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Spotify Needs to Sing Every Tune — Heard on the Street

By Dan Gallagher 

Spotify sees itself as much more than a music-streaming platform. Investors have long since gotten there.

The company laid out an ambitious vision Monday during a two-hour webcast, touting new and coming offerings for listeners, musicians, podcasters and advertisers. These include a new high-fidelity music-streaming service for subscribers, more tools for musicians and podcasters to expand their revenue streams and significant international expansion that will take the service into 85 new markets this year. For podcasting--which has been of particular interest to investors--Spotify has added a new eight-episode series with former President Barack Obama and Bruce Springsteen.

A news dump, in other words. And one that pleased investors initially, sending Spotify's stock price up 5% before a broad-based tech selloff pushed the shares back down into the red by the end of trading Monday. Spotify is still up more than 11% since the start of the year and about 138% over the past 12 months, well outperforming other hot streaming names such as Netflix and Disney. Shares of Warner Music Group, which as one of the world's largest record labels controls some of the most sought-after music Spotify's subscribers listen to, have actually lost about 4% so far this year.

Opportunities beyond music streaming are a key draw for Spotify's investors right now. The stock's big surge over the past year has mostly come from hype over new podcast deals, with the likes of Joe Rogan, Kim Kardashian and DC Comics. Even the royal family is getting in on the action; Prince Harry and Meghan Markle made a brief appearance in Monday's event to tout their own exclusive Spotify podcast, coming later this year.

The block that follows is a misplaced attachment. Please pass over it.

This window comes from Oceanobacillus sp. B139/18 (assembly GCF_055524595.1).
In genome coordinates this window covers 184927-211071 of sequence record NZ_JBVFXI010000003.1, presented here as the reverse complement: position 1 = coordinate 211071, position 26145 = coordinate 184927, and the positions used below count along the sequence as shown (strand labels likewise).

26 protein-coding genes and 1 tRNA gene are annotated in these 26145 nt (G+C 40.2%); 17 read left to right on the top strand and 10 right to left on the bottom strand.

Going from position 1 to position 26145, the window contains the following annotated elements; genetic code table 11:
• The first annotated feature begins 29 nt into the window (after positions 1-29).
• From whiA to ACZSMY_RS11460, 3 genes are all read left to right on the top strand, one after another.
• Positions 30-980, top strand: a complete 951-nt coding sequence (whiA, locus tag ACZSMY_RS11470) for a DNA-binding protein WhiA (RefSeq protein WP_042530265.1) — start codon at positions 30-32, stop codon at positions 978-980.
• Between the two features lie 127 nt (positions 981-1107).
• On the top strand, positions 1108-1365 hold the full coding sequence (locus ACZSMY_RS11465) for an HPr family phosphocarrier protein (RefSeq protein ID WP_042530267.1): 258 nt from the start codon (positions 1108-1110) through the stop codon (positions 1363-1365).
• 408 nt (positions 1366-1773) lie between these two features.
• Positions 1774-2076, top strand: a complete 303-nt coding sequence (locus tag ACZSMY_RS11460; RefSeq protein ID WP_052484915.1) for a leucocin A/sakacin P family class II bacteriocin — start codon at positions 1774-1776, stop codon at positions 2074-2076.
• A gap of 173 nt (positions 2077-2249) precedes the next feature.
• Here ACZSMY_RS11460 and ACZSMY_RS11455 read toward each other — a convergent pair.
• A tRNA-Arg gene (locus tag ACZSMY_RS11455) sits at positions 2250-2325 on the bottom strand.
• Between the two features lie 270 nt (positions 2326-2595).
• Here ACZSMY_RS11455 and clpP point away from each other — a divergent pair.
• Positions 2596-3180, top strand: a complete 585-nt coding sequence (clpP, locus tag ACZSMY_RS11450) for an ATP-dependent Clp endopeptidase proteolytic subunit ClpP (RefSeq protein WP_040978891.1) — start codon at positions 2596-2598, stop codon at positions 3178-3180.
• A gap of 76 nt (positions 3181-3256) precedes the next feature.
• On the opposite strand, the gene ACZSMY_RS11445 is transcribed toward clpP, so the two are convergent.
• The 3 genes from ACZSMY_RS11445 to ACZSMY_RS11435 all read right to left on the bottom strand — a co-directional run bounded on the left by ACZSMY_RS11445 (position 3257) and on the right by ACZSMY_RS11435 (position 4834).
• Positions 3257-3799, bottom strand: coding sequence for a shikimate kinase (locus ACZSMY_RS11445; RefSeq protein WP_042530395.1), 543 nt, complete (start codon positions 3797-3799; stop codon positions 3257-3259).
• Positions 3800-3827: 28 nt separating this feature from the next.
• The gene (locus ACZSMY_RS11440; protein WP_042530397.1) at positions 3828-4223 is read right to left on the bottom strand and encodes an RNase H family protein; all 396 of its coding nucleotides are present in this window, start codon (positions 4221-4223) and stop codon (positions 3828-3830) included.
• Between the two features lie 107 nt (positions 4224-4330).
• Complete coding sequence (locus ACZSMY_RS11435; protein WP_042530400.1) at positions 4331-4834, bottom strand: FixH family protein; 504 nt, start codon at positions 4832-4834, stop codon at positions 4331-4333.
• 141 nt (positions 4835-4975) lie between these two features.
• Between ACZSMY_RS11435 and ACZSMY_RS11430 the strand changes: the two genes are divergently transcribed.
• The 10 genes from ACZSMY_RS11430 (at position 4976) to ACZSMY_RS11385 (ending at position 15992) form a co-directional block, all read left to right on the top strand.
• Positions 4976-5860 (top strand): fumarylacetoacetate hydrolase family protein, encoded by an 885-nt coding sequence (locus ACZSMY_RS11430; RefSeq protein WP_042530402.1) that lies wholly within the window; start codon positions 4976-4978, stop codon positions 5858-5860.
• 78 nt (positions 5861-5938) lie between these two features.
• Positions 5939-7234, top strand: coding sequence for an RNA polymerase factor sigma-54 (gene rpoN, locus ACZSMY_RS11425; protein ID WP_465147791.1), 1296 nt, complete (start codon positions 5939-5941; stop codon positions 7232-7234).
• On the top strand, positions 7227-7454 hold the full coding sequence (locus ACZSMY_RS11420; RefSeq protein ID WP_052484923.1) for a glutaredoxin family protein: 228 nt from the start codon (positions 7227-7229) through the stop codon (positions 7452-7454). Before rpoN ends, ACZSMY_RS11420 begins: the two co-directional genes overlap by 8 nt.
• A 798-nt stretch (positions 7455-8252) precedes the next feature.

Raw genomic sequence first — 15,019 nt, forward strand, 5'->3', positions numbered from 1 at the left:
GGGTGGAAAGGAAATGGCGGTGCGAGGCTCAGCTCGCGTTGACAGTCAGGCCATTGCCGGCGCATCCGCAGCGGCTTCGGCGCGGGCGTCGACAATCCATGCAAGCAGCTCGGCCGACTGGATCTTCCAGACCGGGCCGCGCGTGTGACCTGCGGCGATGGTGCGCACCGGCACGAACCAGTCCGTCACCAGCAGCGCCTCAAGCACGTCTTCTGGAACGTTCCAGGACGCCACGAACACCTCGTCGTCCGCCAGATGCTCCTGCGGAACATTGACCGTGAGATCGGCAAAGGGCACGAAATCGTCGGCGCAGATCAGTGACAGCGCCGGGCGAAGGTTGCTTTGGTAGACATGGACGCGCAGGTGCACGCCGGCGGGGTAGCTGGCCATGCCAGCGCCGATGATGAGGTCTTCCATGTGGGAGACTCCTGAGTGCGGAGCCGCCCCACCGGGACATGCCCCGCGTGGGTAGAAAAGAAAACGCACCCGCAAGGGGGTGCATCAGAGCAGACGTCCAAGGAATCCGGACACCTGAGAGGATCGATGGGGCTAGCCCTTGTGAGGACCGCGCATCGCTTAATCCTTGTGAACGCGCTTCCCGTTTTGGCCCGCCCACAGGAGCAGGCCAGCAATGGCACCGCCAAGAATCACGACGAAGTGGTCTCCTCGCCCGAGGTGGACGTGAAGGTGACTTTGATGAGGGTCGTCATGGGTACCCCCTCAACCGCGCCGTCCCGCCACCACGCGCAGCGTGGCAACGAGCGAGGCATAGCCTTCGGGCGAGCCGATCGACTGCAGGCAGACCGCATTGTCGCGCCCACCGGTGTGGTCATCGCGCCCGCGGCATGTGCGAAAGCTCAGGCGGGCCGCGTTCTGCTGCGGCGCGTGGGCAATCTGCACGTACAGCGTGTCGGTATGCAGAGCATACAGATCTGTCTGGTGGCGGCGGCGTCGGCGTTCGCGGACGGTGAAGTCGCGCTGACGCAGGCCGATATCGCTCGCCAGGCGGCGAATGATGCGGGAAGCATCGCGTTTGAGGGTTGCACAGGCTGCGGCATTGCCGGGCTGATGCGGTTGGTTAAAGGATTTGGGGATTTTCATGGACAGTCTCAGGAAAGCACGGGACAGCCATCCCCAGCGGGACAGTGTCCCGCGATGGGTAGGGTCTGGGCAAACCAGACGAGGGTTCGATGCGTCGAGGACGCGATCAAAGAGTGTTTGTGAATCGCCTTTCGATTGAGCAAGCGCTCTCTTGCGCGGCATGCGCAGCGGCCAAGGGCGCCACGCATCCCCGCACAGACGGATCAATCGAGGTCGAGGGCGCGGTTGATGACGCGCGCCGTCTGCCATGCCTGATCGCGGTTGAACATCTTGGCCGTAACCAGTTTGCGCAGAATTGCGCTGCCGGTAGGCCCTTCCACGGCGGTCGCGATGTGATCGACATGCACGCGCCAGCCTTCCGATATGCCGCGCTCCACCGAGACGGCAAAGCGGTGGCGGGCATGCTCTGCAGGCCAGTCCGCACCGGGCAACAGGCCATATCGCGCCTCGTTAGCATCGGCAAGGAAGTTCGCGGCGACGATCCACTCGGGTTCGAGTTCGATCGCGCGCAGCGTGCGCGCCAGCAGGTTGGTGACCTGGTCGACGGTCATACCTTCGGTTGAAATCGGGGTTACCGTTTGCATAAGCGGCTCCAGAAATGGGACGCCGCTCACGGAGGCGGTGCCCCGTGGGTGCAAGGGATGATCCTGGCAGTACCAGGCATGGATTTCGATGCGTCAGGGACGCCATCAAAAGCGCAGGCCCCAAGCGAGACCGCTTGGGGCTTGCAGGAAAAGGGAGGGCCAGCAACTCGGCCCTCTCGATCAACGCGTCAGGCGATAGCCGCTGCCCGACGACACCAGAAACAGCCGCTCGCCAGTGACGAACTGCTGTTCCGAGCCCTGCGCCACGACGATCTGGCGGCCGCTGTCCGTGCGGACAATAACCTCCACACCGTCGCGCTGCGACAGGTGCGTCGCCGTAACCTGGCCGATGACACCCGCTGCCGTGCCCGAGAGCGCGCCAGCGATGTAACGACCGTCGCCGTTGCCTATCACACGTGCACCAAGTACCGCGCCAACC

But while the number of podcasts on Spotify tripled last year to 2.2 million, the company has yet to break out any financial details of the venture. The highly popular "Joe Rogan Experience" became exclusive to Spotify on Dec. 1, but the company would only say on its fourth-quarter call on Feb. 4 that the program "contributed positively to user growth on the platform." In a note following the results, Brian Russo of Credit Suisse said the company's outlook for the current year "does little to suggest this content is driving an inflection in the business."

Other new efforts, such as providing musicians and labels with more services to find and grow listeners, are in an even earlier--and less quantifiable--stage. But Spotify is now trading at nearly 6 times forward sales, a record multiple that has also more than doubled over the past year. The company has definitely acquired a fan base among investors who like to run counter to Wall Street's professional advice: 39% of brokers now recommend the shares compared with 62% a year ago, according to FactSet. But considering the time that may be needed for its newest efforts to bear fruit, Spotify better hope those fans aren't the fair-weather type.

Write to Dan Gallagher at dan.gallagher@wsj.com

 

(END) Dow Jones Newswires

February 23, 2021 06:14 ET (11:14 GMT)

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